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Education for All?


“Education is the most powerful weapon which you can use to change the world.”
– Nelson Mandela

At the beginning of March, UNESCO released its 2011 Education for All (EFA) Global Monitoring Report to evaluate the current climate of global education. The report reveals that despite some individual country gains, we are still way off track to reaching universal primary education by 2015.

Although the number of out-of-school children in 2008 reduced to 67 million, down from 72 million the previous year, we still have a long way to go in just 4 years if we want to meet the second millennium development goal of universal primary education.

This short video and the report describe how one of the biggest barriers currently keeping 42% of those children out of school is violent conflict. The video focuses on the struggles of the education systems in Colombia, Jordan, and the Congo, describing how displacement, violence, and intimidation keep many children out of the classroom.

Twelve years is the average duration of violent conflict episodes in low-income countries, forcing some children to miss their entire primary education and many to have only sporadic schooling.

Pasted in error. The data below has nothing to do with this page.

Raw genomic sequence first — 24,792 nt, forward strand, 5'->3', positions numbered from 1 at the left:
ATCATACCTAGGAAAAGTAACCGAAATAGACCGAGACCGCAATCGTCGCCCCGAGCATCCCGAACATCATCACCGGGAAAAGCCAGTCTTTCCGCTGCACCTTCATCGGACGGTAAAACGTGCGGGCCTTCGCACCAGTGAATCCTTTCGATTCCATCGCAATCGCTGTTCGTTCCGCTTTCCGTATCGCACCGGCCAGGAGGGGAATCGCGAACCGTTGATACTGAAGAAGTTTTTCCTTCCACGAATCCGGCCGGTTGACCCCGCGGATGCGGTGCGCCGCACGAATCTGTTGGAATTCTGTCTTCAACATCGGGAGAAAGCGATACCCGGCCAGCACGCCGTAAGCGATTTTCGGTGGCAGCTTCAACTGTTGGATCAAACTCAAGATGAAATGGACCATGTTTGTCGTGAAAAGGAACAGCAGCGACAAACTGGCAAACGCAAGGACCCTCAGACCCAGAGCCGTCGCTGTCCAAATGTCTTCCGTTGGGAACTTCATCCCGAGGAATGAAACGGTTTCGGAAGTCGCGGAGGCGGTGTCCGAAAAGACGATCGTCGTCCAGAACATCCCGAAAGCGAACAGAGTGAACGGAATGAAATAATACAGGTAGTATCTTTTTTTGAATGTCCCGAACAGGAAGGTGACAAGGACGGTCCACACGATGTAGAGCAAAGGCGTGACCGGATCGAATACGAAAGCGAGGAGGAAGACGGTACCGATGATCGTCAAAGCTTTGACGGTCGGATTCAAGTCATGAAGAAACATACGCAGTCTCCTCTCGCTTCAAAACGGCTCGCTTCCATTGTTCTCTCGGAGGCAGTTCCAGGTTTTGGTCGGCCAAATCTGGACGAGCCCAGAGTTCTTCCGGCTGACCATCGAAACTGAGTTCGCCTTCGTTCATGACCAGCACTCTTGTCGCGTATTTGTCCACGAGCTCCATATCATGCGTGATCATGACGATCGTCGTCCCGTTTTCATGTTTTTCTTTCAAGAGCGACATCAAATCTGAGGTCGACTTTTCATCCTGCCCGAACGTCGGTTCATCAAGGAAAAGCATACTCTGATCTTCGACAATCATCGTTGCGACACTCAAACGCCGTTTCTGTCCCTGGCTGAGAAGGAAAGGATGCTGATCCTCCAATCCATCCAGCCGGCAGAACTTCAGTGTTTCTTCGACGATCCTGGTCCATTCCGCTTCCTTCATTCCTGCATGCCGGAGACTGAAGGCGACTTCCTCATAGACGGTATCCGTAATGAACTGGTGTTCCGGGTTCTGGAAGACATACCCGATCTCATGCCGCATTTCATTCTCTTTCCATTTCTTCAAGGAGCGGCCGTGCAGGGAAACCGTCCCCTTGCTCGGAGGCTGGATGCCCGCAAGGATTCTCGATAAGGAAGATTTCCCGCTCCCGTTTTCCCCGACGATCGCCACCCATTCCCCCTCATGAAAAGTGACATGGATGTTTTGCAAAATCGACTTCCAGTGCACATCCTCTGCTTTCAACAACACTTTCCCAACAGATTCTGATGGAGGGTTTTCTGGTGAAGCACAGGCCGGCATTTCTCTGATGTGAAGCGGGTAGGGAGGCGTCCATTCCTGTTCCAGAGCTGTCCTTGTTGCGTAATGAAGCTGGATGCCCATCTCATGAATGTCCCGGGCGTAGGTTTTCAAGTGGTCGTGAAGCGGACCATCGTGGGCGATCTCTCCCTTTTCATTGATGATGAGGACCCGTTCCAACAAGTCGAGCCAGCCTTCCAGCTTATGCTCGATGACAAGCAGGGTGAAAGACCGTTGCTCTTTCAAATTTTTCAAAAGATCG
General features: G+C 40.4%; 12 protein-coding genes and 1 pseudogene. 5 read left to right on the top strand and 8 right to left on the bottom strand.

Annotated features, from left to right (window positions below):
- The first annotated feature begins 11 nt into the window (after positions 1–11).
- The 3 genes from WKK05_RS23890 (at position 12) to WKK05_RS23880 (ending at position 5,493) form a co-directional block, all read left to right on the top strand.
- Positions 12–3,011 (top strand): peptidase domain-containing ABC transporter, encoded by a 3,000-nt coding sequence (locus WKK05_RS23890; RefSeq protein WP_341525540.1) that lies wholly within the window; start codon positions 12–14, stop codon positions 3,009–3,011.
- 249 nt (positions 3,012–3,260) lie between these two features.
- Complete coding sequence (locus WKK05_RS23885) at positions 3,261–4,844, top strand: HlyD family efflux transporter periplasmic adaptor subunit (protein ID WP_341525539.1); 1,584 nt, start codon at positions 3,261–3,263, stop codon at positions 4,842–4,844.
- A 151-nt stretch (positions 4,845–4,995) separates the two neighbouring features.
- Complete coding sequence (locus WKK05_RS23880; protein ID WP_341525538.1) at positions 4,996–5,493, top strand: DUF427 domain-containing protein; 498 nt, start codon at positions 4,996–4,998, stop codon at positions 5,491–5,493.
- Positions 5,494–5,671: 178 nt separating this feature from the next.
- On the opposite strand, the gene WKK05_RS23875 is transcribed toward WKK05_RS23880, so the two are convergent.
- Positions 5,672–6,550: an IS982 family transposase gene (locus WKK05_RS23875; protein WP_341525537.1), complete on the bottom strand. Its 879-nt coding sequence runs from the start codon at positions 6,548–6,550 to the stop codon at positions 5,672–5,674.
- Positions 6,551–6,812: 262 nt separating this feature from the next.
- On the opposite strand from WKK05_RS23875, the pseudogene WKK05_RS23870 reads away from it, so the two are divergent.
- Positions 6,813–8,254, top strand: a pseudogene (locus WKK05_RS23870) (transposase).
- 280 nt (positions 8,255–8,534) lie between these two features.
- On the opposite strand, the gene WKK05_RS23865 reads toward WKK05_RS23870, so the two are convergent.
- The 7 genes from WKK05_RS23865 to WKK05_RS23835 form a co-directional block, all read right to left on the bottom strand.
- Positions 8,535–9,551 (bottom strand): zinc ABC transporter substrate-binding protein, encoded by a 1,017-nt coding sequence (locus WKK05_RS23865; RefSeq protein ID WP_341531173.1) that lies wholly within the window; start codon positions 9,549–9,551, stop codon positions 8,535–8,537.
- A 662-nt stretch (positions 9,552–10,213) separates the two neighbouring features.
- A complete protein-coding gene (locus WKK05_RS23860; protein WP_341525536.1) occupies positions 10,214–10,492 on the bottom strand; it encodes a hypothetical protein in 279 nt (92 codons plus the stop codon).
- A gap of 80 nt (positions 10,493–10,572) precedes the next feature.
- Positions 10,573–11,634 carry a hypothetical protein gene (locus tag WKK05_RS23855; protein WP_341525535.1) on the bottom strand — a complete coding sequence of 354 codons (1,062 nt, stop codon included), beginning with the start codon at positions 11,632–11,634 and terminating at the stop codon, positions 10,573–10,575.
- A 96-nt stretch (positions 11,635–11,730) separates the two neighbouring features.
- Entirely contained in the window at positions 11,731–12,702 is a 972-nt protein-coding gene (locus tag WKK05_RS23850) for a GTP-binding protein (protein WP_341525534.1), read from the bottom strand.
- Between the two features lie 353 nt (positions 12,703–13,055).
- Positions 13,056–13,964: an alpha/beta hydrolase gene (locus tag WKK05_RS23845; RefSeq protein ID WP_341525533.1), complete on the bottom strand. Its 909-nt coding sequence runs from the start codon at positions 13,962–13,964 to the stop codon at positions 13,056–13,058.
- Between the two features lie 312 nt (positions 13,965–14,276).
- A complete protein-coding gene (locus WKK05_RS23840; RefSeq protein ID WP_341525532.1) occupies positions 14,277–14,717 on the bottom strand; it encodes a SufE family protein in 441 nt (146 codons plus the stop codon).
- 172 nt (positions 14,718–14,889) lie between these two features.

It’s easy to think there’s nothing we can do to support education in conflict-affected regions, but the EFA report proves that there are many things we can do, and that we should start immediately.

Aid for Education
Education currently only accounts for 2% of all humanitarian aid. That leaves twenty-one developing countries spending more on arms than on primary schools, which is unacceptable if we claim to value education.

According to the EFA Highlights of the report, it would take just six days of military spending by rich countries to close the USD$16 billion Education for All external financing gap. Despite claims by OECD countries that achieving universal primary education by 2015 is a major priority, just 38% of aid requests for education are met, which is around half the average for all sectors.

Speak up for Education
We need to get more good aid into the education sector in conflict-affected countries if we want to help the 28 million children currently out of school to obtain the education they so desperately desire.

You can join people like the Global Campaign for Education to help put pressure on governments to keep their promise to support education for all.

We’ve already had some major wins, seeing 52 million children enrolled in primary school from 1999 to 2008, but we need to pick up the pace if we want to reach the remaining 67 million by 2015.


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